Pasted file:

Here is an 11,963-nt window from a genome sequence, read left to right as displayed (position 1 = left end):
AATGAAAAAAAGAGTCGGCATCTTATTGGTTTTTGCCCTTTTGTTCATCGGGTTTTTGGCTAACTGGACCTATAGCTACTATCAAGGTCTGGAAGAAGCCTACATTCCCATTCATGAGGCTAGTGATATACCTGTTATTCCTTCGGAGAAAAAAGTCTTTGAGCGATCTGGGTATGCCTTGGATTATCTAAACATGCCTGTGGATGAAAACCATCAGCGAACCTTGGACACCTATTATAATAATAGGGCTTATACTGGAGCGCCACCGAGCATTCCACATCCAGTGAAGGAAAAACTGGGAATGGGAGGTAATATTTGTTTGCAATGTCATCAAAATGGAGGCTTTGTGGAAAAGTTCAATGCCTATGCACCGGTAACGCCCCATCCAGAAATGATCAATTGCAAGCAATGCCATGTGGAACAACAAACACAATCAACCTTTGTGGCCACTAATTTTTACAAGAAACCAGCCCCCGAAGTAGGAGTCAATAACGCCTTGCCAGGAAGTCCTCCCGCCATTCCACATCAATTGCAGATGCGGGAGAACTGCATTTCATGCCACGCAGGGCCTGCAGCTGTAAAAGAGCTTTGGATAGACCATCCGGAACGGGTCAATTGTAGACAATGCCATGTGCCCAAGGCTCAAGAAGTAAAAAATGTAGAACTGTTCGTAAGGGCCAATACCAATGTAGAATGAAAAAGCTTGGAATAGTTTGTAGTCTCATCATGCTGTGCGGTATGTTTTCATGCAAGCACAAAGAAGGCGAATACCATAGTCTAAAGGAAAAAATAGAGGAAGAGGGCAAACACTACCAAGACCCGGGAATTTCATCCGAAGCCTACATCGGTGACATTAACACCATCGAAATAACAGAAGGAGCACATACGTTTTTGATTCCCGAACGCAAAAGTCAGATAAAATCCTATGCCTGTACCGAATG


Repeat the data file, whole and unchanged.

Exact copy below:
Here is an 11,963-nt window from a genome sequence, read left to right as displayed (position 1 = left end):
AATGAAAAAAAGAGTCGGCATCTTATTGGTTTTTGCCCTTTTGTTCATCGGGTTTTTGGCTAACTGGACCTATAGCTACTATCAAGGTCTGGAAGAAGCCTACATTCCCATTCATGAGGCTAGTGATATACCTGTTATTCCTTCGGAGAAAAAAGTCTTTGAGCGATCTGGGTATGCCTTGGATTATCTAAACATGCCTGTGGATGAAAACCATCAGCGAACCTTGGACACCTATTATAATAATAGGGCTTATACTGGAGCGCCACCGAGCATTCCACATCCAGTGAAGGAAAAACTGGGAATGGGAGGTAATATTTGTTTGCAATGTCATCAAAATGGAGGCTTTGTGGAAAAGTTCAATGCCTATGCACCGGTAACGCCCCATCCAGAAATGATCAATTGCAAGCAATGCCATGTGGAACAACAAACACAATCAACCTTTGTGGCCACTAATTTTTACAAGAAACCAGCCCCCGAAGTAGGAGTCAATAACGCCTTGCCAGGAAGTCCTCCCGCCATTCCACATCAATTGCAGATGCGGGAGAACTGCATTTCATGCCACGCAGGGCCTGCAGCTGTAAAAGAGCTTTGGATAGACCATCCGGAACGGGTCAATTGTAGACAATGCCATGTGCCCAAGGCTCAAGAAGTAAAAAATGTAGAACTGTTCGTAAGGGCCAATACCAATGTAGAATGAAAAAGCTTGGAATAGTTTGTAGTCTCATCATGCTGTGCGGTATGTTTTCATGCAAGCACAAAGAAGGCGAATACCATAGTCTAAAGGAAAAAATAGAGGAAGAGGGCAAACACTACCAAGACCCGGGAATTTCATCCGAAGCCTACATCGGTGACATTAACACCATCGAAATAACAGAAGGAGCACATACGTTTTTGATTCCCGAACGCAAAAGTCAGATAAAATCCTATGCCTGTACCGAATG